ers of one of Russia's most popular
television personalities will ever be WARSA
caught. Organized crime is presumed Lech Walesa
to have hired the hitmen. government
"They'll never catch the real kill- take office s
ers, the ones corrupting this country," in 1989 and
said pensioner Sveta Smirnova, echo- a former Co
ing the sentiments of many in the Rus- The even
sian capital yesterday. dential palac
The gloom provoked by the mur- gling betwe
der of Vladislav Listyev last week wing coaliti
starts at the top. land sincef
"There has been no breakthrough their allies%
in the fight against crime," President tions in, Sep
Boris Yeltsin complained yesterday at Even wi
a Security Council meeting dominated and a reshu
by the issue. government
Yeltsin's firing of the city's top lition partn
law-enforcement officials did little to changes in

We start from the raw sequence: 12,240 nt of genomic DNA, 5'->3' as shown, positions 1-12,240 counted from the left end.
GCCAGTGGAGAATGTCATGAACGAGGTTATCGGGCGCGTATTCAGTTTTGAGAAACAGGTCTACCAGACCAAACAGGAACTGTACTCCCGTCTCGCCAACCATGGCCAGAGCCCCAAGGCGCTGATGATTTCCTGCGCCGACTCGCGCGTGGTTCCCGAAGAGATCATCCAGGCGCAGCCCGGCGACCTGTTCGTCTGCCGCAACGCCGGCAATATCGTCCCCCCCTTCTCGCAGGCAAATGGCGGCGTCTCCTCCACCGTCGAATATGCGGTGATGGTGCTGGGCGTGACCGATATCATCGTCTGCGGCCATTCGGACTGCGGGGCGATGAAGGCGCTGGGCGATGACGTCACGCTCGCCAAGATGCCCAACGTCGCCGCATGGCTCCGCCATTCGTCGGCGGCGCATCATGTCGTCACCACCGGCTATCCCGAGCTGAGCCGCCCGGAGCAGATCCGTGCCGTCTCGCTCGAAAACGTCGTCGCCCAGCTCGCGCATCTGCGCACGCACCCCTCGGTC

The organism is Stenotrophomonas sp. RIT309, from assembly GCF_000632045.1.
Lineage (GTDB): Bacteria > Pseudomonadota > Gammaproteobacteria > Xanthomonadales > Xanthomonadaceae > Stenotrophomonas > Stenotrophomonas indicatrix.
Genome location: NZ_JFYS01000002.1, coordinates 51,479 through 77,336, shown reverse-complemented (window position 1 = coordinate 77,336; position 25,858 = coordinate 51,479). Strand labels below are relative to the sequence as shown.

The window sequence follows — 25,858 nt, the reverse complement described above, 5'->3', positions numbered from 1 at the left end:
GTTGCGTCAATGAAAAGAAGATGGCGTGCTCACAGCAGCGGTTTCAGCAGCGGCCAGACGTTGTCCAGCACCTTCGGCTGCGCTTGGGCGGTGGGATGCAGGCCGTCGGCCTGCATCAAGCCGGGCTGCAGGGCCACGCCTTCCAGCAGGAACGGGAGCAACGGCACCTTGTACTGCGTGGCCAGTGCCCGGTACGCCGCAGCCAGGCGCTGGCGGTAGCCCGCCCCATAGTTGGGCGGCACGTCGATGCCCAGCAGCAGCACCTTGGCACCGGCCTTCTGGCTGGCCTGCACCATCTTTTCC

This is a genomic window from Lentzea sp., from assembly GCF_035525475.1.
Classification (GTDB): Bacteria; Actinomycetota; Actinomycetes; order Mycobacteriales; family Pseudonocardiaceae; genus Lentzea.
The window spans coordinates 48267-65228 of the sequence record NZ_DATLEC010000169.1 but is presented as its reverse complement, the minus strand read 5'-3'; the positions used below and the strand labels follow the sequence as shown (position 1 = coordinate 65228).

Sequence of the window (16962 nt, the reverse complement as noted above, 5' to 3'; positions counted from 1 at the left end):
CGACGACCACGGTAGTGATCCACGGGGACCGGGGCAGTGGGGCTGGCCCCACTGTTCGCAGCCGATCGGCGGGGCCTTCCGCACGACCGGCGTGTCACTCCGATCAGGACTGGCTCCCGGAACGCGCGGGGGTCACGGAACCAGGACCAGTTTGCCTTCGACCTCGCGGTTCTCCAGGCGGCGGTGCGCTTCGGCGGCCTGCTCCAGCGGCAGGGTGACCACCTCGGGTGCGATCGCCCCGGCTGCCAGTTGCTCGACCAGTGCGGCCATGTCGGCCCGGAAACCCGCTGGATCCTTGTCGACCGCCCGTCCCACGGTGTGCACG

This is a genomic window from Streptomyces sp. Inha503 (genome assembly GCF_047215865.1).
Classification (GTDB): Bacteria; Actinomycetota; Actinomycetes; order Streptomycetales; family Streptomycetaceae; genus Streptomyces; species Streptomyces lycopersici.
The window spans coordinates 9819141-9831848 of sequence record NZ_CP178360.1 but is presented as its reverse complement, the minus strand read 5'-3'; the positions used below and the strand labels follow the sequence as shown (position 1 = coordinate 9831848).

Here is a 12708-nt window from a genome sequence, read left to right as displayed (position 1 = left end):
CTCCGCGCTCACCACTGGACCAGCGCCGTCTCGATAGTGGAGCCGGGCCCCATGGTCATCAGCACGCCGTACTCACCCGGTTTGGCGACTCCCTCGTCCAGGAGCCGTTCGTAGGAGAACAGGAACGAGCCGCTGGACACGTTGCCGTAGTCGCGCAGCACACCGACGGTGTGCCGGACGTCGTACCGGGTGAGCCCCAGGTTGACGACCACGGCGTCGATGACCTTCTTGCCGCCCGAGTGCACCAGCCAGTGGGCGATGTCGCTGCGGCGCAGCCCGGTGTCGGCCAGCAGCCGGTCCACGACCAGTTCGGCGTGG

dispel the new wave of worry about expected.
surging crime. "Therea
The president sought their ouster personality,
the day after Listyev was shot to death. people in pos
A Moscow prosecutor admitted in their supp
yesterday that solving Listyev's mur- the Westernt
der will pose a huge challenge to diplomat.
police. - F

ion centers on Listyev's
xecutive director of state-
no television and a battle
sing revenues.
unist to head
W, Poland - President
a appointed Poland's new
yesterday, the sixth to
since democratic reforms
the first to be headed by
ommunist Party official.
ing ceremony at the presi-
ce ended months of wran&
en Walesa and the left-
on that has governed Po-
former Communists and
won parliamentary elec-
tember 1993.
th a new prime minister
uffled Cabinet, the new
consists of the same coa-
ers and no significant
policy or direction are
are some differences in
but in both cases, the
sitions of power are strong
ort for integrating ... into
camp," said one Western
rom Daily Wire Services

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s.... *.n..ml Uip .il&o ak Pb A.'....,. asi 11.* OIn.hhar.i ...Lim AI#Ju dit rn.Krstn Schaef. M olly